LONDON (Reuters) - Liberal Democrat leaders and activists meet in Liverpool this weekend with their poll rating in freefall since joining a coalition government set on slashing spending and sacking thousands of public sector workers.
The centrist party has seen its popularity slump since agreeing to join the larger Conservatives in government after a May election that ended 13 years of Labour party rule.
While support for the Conservatives has remained steady, the Liberal Democrats have slipped as low as 12 percent in opinion polls from 23 percent on polling day and a peak of 33 percent the week before the election.
"It's been a rollercoaster ride and the last four months have all been downwards," said Julian Astle, director of CentreForum, a liberal thinktank.
"The sense of celebration that should surround the conference will be offset by worries about the future."
Party leader Nick Clegg became deputy prime minister after seizing the chance offered by an inconclusive vote to join the first peacetime coalition government in Britain since the 1930s.
He is likely to call on anxious delegates in a speech on Monday to set aside their concerns about the party's direction.
"If you obsess constantly about every passing opinion poll and headline, you never end up doing anything big or changing a thing," he told the Independent newspaper.
"We are at the point where all the achievements of this government and the measures it is taking are obliterated by the fear of cuts," he told the Evening Standard in a separate interview.
"As people start seeing it is a plan that makes sense and will work, we will restore economic growth and confidence will grow."
In June the coalition agreed cuts of 25 percent across most state departments to tackle a deficit that soared to record levels following the global financial crisis. Details of where the axe will fall will be unveiled in October, with forecasters predicting that 600,000 public sector jobs could be lost.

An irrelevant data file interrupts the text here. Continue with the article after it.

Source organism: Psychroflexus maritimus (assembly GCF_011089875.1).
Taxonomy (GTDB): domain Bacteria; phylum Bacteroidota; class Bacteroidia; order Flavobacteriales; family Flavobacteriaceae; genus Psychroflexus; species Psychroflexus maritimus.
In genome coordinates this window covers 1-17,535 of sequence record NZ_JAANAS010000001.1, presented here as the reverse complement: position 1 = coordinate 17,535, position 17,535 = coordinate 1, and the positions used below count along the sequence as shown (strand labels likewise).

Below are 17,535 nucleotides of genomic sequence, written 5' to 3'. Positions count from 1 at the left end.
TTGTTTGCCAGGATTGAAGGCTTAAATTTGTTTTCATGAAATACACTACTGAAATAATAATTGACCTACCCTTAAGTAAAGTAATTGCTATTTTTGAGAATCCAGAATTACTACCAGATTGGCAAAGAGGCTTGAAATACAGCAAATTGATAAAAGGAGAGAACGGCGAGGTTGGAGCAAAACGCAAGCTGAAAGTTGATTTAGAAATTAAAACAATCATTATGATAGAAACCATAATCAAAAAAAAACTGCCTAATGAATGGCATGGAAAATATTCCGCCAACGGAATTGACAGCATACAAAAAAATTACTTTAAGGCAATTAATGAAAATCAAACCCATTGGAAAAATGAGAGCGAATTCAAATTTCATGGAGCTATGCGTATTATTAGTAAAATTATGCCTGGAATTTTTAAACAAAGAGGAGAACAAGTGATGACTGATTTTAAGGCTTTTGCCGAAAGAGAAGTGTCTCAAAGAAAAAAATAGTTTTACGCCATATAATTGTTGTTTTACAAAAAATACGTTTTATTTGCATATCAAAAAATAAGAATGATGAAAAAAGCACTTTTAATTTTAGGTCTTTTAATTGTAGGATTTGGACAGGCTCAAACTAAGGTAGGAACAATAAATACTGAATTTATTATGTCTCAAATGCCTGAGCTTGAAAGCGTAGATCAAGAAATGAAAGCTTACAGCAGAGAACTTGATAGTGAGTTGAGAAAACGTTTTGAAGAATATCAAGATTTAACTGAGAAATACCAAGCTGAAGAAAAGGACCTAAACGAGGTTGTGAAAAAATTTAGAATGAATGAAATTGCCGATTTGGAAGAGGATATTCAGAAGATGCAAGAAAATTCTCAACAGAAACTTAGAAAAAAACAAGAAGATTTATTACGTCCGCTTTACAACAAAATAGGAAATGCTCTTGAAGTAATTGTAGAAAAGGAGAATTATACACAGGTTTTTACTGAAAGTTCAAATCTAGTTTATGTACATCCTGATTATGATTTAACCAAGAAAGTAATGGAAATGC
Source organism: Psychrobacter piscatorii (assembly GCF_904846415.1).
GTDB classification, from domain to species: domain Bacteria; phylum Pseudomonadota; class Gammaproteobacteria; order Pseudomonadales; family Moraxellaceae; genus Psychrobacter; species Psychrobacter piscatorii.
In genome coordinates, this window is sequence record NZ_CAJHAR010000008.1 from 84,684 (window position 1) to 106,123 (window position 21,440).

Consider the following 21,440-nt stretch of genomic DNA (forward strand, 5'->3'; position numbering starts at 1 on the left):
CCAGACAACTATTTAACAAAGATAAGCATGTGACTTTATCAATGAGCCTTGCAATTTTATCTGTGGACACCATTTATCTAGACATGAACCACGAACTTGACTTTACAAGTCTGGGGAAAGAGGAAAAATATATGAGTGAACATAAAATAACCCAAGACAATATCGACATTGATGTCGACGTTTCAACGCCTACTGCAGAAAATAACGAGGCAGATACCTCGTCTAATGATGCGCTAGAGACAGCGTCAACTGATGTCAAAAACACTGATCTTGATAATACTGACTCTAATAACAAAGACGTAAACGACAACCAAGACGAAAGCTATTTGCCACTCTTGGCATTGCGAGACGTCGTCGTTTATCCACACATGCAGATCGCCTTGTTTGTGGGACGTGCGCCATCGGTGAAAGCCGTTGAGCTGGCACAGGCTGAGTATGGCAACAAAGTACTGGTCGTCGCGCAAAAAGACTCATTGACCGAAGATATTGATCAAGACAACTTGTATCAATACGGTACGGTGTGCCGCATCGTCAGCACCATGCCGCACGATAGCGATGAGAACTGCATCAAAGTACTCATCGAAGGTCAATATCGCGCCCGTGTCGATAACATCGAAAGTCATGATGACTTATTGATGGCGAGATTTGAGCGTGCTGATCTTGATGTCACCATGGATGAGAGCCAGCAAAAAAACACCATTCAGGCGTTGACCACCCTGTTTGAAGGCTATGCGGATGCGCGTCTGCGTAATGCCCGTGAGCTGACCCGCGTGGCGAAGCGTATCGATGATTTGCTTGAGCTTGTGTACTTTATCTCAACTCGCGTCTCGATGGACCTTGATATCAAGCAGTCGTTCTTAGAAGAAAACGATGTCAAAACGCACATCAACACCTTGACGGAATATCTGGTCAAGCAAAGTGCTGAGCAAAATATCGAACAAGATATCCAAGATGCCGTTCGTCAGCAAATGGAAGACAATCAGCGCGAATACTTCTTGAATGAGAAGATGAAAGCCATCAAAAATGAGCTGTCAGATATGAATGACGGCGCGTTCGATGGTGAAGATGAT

Although the Liberal Democrats had campaigned on programme of steep cuts, they wanted to delay them to avoid damaging the economic recovery, a concern they set aside in coalition talks.
In return they won agreement for a referendum on a more proportional voting system in national elections, a long-held goal after decades of losing out in Britain's "winner-takes-all" electoral system.
Some commentators forecast the pressure of supporting the coalition will split the party down its dividing line between left-leaning social democrats and its economic liberal wing, which includes Clegg.
But party activists said talk of a schism was exaggerated and overlooked the party's commitment to the coalition after generations out of power.
"They are all very keen to make the coalition work, because if the coalition government fails then it is the Lib Dems who lose," said David Hall-Matthews, chair of the Social Liberal Forum, an centre-left Liberal Democrat pressure group.
"We are a party that believes in coalition government and can only realistically expect to govern in coalition," he said.
Liberal Democrat legislator Norman Lamb said the party's leaders were aware of the risk that as the coalition's junior partner they would "take the flak" for unpopular measures.
"We recognised that, but it would certainly not have been a good reason not to have gone into government and not have the opportunity to shape events.".